1.1 About this resource

In 2000 FIBA produced an excellent book which was aimed at developing the coaches of young basketball athletes. This book, Basketball for Young Players, formed the basis of FIBA’s programme for teaching the skills and tactics of basketball.

Current Secretary-General of FIBA, Mr Patrick Baumann and Mr Anton Maria Comas (then President of the European Association of Basketball Coaches) chaired the working group that produced the book. The authors of that book were Mr Aleksander Avakumovic, Dr Maria Buceta, Mr Maurizio Mondoni and Mr Laszlo Killik and it is testament to their expertise that the book has remained one of the most important resources in basketball development since its publication. It has been translated into several languages

In 2013 this publication was reviewed by the World Association of Basketball Coaches, chaired by Patrick Hunt and Zoran Radovic, FIBA’s Sport Development Director. The review confirmed the book as still an excellent resource for coaches, however, it identified a need for it to be substantially revised on account of:

  • Changes in technical and tactical aspects of the game;
  • Advancements in various areas, particularly in Sports Science and Medicine;
  • Impact of rule changes, including new keyways, block/charge circle;
  • Accessibility of various technologies for coaches.

The WABC commissioned a working group to produce this resource for coaches of young basketballers, drawing upon the previous book as required. Accordingly, this book is a new work, however many of the themes of the previous book also remain current.

Patrick Hunt acted as Editor in Chief for this book, and the primary writer of the book was Michael Haynes who was also the editor. The book has contributions from Neil Gliddon, Peter Lonergan, Michael Haynes, Patrick Hunt, David Munns and Zoran Radovic. Florian Pasquet, (National Federations & Sport Senior Associate with FIBA) managed and designed the book and lead the development of the accompanying online resource, assisted again by Michael Haynes.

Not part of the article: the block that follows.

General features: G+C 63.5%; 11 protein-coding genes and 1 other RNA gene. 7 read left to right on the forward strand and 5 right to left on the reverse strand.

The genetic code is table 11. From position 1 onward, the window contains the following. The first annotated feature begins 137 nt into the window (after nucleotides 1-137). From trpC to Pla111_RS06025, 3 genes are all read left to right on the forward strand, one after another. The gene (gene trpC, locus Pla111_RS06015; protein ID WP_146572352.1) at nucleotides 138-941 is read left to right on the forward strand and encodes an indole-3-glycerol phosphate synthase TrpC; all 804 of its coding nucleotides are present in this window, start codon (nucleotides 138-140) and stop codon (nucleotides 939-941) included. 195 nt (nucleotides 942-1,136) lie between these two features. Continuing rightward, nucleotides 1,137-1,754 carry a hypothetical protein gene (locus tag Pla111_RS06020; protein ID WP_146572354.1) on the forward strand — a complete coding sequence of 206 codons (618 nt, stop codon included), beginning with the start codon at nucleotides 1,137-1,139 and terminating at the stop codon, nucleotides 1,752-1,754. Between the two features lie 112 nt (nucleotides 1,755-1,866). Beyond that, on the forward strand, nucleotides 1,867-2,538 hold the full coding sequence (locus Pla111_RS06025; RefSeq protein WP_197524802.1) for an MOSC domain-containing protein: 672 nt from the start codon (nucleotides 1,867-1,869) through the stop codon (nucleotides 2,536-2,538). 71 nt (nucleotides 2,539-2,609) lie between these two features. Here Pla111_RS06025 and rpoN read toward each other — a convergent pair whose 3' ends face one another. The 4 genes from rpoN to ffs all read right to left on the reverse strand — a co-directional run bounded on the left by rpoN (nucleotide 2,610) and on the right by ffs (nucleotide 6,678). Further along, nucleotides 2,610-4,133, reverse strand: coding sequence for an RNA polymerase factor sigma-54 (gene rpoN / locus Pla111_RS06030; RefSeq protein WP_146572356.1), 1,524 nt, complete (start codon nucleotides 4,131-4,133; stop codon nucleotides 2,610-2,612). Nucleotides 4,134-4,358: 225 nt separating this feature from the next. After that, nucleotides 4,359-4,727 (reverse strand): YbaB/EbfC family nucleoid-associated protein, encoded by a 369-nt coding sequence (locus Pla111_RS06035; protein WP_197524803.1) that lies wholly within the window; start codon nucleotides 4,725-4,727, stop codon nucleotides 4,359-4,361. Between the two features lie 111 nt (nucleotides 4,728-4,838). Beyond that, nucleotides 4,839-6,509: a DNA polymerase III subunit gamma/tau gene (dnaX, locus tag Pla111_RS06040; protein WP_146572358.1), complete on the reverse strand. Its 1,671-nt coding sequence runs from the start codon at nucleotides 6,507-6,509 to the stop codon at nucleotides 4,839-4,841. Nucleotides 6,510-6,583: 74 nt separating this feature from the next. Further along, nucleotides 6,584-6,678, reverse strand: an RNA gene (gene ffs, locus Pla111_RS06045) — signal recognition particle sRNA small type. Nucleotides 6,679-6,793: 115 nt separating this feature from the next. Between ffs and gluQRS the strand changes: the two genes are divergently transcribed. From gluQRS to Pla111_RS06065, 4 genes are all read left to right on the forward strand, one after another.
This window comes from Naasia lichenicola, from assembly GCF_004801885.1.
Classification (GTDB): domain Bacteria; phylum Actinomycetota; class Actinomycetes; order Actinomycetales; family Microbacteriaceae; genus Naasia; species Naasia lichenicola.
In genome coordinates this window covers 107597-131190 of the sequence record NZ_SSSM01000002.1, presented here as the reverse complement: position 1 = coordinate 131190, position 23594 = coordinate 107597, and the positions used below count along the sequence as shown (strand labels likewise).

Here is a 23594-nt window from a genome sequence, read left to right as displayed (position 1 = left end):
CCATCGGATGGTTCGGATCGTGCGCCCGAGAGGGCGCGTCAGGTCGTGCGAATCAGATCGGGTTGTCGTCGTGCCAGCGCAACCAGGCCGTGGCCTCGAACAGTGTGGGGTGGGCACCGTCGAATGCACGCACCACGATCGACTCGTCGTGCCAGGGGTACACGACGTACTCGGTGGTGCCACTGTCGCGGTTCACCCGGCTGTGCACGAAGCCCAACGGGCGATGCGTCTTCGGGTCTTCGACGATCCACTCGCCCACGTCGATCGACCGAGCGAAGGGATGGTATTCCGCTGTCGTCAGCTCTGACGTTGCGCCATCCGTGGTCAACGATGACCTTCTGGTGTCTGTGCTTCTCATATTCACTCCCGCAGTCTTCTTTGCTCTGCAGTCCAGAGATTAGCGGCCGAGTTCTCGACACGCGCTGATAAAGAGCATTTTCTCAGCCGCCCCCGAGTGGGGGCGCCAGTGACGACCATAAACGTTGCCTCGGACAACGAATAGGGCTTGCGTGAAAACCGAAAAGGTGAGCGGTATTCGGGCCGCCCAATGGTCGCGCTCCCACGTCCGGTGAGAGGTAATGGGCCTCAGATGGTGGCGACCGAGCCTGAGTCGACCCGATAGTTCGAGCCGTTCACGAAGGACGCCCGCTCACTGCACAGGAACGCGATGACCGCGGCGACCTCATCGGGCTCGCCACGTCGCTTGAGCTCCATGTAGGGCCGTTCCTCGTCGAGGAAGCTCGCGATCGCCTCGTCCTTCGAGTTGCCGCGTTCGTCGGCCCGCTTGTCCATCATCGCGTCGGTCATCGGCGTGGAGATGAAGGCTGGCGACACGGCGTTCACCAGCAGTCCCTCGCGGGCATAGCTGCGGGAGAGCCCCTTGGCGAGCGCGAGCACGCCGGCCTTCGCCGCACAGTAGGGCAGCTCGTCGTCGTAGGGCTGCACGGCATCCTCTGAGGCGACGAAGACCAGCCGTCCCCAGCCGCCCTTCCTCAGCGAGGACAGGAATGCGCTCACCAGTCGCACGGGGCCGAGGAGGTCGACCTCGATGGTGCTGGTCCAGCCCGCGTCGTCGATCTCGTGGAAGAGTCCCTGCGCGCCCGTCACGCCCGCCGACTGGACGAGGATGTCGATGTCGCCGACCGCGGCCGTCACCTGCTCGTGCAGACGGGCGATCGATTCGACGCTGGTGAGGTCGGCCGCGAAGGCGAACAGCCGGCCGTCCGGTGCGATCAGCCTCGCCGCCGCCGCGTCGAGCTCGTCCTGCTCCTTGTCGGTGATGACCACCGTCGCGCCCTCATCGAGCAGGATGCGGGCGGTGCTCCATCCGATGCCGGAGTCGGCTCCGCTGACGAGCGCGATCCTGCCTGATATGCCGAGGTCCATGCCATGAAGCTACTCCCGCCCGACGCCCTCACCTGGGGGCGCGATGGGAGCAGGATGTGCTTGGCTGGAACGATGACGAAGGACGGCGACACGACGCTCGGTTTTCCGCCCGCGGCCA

FIBA would also like to thank the other members of the Executive of the World Association of Basketball Coaches, for their invaluable contribution to this book:

  • Mr Brooks Meek,
  • Mr Michael Schwarz
  • Mr Milan Opacic
  • Mr Veselin Matic

Sport can develop self-confidence, self-concept, self-esteem and self-control and provide players with positive experiences such as having fun, feeling competent and receiving the appreciation of others and, of course, to the development of the basketball skills of the young player.

As such, sport plays a very important role in the athletic and human development of young people and “coaches contribute to the development of athletes as people, teams as cohesive units and communities with a shared interest. Coaching can also contribute to social aims by promoting activity
and health.”1

This book sets out the material used in FIBA’s coach education programme:

  • Level 1 – for coaches of junior athletes at Club level;
  • Level 2 – for coaches of junior athletes at Regional level;
  • Level 3 – for coaches of junior athletes at National level.

The book is not confined to just coaching junior athletes and many topics are also explored in the context of coaching senior athletes.

The book explores the role of the coach and looks closely at the coach-athlete relationship, encouraging the coach to understand that what they do is as, if not more, important than what they say and to understand their own personality and philosophies and to consider how that impacts upon them as a coach.

The book recognises that every athlete is an individual and discusses the different ways people learn and how different personalities impact upon how to best teach that athlete. Central to FIBA’s philosophy is that “a coach who unifies a group for a common purpose or provides skills for lifelong participation is every bit as successful as the league title winning coach”. 2

One of the primary responsibilities of a coach “is the protection of and respect for the integrity and individuality of those with whom coaches work. Coaches have a particular responsibility to safeguard and protect children and young people in their care”. 3

As a final thought:

"The challenge to maximize effectiveness with various groups of athletes and changing circumstances is part of the allure and richness of coaching. Because of the diversity of the role and contexts, the delivery of coaching and what is deemed successful will always be situation specific." 4
1 International Sport Coaching Framework, p6, 2013, Human Kinetics
2 International Sport Coaching Framework, p13, 2013, Human Kinetics
3 Ibid, p17
4 International Sport Coaching Framework, p14, 2013, Human Kinetics.